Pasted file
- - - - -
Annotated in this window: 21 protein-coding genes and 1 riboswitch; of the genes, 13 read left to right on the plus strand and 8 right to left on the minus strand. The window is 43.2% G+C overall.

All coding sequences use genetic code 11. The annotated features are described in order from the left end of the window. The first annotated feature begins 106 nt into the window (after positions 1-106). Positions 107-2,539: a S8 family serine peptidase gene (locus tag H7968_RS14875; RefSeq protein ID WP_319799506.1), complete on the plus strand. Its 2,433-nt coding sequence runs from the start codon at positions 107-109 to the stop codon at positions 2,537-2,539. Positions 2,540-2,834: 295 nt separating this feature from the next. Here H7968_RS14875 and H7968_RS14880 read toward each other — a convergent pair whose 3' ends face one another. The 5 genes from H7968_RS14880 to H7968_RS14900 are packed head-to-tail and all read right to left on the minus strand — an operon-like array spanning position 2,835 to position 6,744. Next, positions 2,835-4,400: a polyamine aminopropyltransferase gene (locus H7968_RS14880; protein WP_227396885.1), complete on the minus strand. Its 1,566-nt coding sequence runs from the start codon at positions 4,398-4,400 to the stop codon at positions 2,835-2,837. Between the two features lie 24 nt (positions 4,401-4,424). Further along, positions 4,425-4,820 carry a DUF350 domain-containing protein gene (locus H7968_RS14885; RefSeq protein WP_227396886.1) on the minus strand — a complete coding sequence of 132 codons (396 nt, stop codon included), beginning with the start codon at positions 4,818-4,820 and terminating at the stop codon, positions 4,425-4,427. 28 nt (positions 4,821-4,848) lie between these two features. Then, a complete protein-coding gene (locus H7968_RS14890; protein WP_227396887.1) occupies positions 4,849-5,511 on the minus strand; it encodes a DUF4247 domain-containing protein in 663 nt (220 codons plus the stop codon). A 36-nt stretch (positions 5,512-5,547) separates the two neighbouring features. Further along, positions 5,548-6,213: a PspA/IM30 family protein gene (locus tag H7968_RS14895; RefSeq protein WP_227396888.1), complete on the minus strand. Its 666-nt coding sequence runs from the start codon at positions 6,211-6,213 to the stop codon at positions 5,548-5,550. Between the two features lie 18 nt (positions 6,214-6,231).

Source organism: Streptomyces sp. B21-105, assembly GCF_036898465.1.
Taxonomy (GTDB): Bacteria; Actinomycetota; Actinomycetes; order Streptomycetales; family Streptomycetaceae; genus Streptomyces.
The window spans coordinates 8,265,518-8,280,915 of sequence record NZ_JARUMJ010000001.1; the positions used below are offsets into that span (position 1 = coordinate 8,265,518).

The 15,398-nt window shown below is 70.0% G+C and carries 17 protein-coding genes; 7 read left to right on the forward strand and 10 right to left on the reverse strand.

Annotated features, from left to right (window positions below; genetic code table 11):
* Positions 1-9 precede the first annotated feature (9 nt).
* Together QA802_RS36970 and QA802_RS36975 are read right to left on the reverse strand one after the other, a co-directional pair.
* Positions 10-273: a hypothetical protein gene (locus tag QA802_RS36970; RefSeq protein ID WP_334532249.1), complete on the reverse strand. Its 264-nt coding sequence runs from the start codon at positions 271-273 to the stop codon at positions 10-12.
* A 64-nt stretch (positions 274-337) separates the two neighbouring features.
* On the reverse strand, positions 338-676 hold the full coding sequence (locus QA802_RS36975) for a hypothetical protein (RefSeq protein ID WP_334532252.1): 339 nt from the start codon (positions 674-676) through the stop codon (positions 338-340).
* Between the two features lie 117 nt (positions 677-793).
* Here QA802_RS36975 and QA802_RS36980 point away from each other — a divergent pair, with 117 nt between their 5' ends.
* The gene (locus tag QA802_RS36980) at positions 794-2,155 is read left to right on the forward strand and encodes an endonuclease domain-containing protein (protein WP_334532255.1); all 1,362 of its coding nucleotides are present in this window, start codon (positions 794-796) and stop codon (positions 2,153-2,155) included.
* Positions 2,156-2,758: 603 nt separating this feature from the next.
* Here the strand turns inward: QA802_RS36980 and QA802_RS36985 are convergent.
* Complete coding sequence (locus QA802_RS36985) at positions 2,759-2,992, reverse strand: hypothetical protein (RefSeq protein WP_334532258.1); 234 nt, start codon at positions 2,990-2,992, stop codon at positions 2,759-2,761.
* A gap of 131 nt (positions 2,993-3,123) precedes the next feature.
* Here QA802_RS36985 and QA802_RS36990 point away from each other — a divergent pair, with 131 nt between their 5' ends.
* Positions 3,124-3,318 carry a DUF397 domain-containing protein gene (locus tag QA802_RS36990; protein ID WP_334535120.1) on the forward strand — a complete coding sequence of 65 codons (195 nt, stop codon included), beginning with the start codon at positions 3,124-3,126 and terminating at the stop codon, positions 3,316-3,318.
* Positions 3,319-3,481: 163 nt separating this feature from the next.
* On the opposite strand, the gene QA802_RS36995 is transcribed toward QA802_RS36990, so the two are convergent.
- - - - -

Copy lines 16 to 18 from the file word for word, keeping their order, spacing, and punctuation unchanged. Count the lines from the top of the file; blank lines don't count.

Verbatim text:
* Positions 2,156-2,758: 603 nt separating this feature from the next.
* Here the strand turns inward: QA802_RS36980 and QA802_RS36985 are convergent.
* Complete coding sequence (locus QA802_RS36985) at positions 2,759-2,992, reverse strand: hypothetical protein (RefSeq protein WP_334532258.1); 234 nt, start codon at positions 2,990-2,992, stop codon at positions 2,759-2,761.